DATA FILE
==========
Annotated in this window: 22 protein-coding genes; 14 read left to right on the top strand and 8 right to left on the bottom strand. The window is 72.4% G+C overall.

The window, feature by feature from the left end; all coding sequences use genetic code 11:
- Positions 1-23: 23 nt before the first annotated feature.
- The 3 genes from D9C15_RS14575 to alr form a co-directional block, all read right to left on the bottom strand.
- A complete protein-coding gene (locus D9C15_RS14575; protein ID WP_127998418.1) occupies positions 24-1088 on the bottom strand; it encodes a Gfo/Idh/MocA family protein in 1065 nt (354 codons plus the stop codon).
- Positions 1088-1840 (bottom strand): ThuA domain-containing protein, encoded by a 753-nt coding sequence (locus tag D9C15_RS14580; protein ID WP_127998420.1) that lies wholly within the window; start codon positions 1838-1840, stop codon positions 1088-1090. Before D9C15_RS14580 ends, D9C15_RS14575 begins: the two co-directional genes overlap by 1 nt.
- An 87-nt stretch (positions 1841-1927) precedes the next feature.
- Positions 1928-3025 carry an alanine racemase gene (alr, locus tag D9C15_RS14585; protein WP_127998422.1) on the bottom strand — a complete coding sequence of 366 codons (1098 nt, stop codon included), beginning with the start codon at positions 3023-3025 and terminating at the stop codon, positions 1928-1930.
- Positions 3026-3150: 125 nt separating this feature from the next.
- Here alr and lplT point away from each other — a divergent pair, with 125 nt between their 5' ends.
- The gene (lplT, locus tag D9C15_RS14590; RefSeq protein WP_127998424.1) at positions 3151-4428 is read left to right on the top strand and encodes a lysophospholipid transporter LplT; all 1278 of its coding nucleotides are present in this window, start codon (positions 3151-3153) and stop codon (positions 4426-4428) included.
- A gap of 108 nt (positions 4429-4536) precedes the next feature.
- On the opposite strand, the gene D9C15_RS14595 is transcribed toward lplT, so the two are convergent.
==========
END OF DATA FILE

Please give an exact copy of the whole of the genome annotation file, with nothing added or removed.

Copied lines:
Annotated in this window: 22 protein-coding genes; 14 read left to right on the top strand and 8 right to left on the bottom strand. The window is 72.4% G+C overall.

The window, feature by feature from the left end; all coding sequences use genetic code 11:
- Positions 1-23: 23 nt before the first annotated feature.
- The 3 genes from D9C15_RS14575 to alr form a co-directional block, all read right to left on the bottom strand.
- A complete protein-coding gene (locus D9C15_RS14575; protein ID WP_127998418.1) occupies positions 24-1088 on the bottom strand; it encodes a Gfo/Idh/MocA family protein in 1065 nt (354 codons plus the stop codon).
- Positions 1088-1840 (bottom strand): ThuA domain-containing protein, encoded by a 753-nt coding sequence (locus tag D9C15_RS14580; protein ID WP_127998420.1) that lies wholly within the window; start codon positions 1838-1840, stop codon positions 1088-1090. Before D9C15_RS14580 ends, D9C15_RS14575 begins: the two co-directional genes overlap by 1 nt.
- An 87-nt stretch (positions 1841-1927) precedes the next feature.
- Positions 1928-3025 carry an alanine racemase gene (alr, locus tag D9C15_RS14585; protein WP_127998422.1) on the bottom strand — a complete coding sequence of 366 codons (1098 nt, stop codon included), beginning with the start codon at positions 3023-3025 and terminating at the stop codon, positions 1928-1930.
- Positions 3026-3150: 125 nt separating this feature from the next.
- Here alr and lplT point away from each other — a divergent pair, with 125 nt between their 5' ends.
- The gene (lplT, locus tag D9C15_RS14590; RefSeq protein WP_127998424.1) at positions 3151-4428 is read left to right on the top strand and encodes a lysophospholipid transporter LplT; all 1278 of its coding nucleotides are present in this window, start codon (positions 3151-3153) and stop codon (positions 4426-4428) included.
- A gap of 108 nt (positions 4429-4536) precedes the next feature.
- On the opposite strand, the gene D9C15_RS14595 is transcribed toward lplT, so the two are convergent.